Have you seen the amazing (and highly non-linear) filters available in Photoshop for processing images? Imagine applying the same sort of technology to radio: difficult things become easy, and radical things become possible.

          • Re:Too long (Score:4, Interesting)

            by Anonymous Coward on Sunday April 01, 2012 @03:49AM (#39539245)

            Software-defined filters can be arbitrarily good.

            Only for sufficiently small bandwidth and sufficiently small variation in signal power.

            Ideally we'd plug an antenna straight into an ADC of infinite resolution to simultaneously pick up everyone from the broadcaster across the street to the QRP Siberian ham, sample at twice the highest frequency desired, and have infinitely cheap CPU cycles to deal with the 600 million samples a second which result up to VHF (good luck with UHF and beyond!).

            In practice, like I said in my first post:

            The hard bit of any radio, especially important for transmission, is low noise band filtering, precise tuning and mixing to convert to/from AF.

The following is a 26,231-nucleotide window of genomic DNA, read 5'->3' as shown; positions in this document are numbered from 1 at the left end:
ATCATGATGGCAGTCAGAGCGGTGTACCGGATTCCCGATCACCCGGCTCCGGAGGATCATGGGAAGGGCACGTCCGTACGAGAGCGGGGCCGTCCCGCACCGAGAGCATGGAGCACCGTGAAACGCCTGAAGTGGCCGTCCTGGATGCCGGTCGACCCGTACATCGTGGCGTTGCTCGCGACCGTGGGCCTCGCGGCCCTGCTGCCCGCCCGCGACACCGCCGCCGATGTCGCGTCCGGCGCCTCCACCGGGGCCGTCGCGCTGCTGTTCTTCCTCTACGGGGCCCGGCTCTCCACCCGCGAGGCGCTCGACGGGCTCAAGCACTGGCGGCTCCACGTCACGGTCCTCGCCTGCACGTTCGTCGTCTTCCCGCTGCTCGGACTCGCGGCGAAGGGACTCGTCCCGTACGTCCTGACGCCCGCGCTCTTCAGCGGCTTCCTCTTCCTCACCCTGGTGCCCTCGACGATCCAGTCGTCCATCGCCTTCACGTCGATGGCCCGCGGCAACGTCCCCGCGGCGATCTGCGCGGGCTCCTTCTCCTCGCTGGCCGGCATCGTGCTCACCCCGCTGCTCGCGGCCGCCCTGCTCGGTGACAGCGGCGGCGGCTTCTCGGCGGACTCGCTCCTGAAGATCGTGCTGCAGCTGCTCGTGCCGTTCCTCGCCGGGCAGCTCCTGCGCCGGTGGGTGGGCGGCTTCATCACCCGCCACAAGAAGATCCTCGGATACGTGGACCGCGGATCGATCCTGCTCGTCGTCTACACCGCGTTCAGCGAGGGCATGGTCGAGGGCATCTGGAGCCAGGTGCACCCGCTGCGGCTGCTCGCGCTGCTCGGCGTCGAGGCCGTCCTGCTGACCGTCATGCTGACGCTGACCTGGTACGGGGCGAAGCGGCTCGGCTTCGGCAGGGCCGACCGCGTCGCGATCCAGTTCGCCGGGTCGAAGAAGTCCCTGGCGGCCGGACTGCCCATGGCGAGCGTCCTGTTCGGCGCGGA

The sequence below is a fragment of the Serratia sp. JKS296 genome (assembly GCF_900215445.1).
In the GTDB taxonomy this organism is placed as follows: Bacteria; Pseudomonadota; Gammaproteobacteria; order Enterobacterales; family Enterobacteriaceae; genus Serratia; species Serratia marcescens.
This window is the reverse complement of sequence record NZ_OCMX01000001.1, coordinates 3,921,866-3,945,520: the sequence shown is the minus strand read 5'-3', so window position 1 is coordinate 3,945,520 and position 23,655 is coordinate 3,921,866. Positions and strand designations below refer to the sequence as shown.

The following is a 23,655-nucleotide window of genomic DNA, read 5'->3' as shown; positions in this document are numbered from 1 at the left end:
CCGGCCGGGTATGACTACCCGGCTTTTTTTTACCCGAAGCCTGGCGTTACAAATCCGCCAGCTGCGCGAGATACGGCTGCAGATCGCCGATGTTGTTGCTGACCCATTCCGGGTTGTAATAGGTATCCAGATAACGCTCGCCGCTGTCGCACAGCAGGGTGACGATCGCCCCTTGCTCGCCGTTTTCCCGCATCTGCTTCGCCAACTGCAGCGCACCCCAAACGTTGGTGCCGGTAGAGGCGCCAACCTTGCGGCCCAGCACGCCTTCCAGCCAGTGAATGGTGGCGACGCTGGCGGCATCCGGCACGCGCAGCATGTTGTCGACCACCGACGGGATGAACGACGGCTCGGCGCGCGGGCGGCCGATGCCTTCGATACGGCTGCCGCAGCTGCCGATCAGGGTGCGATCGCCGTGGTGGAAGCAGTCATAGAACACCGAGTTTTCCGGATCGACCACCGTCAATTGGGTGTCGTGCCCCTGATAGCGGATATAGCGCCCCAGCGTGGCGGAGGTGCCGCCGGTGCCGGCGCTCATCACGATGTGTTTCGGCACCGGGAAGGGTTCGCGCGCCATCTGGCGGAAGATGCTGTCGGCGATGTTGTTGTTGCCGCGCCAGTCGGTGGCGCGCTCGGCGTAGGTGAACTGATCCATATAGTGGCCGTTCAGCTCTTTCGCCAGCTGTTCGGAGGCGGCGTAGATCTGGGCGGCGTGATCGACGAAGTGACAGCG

For receiver-only applications, an imprecise tune could be mitigated against with more CPU-wasting software processing.

            If you wanted to go wild you could try to transmit by connecting a DAC directly to your matched antenna. Explaining why this isn't done is left as an exercise for the reader.

            On the reciever side, for example, the only reason you have an IF stage is because it's prohibitively expensive to use a non-superhet design and get the same performance ... unless the signals are processed digitally.

            Yeah, and the reason my DAB receiver costs ten times as much and sucks up at least ten times the power of my FM broadcast receiver is because simple analog circuitry is insufficient. Meanwhile good IF filters may still allow you to reject a loud adjacent channel and crank up the gain to give a better amplitude on the signal of interest for your ADC.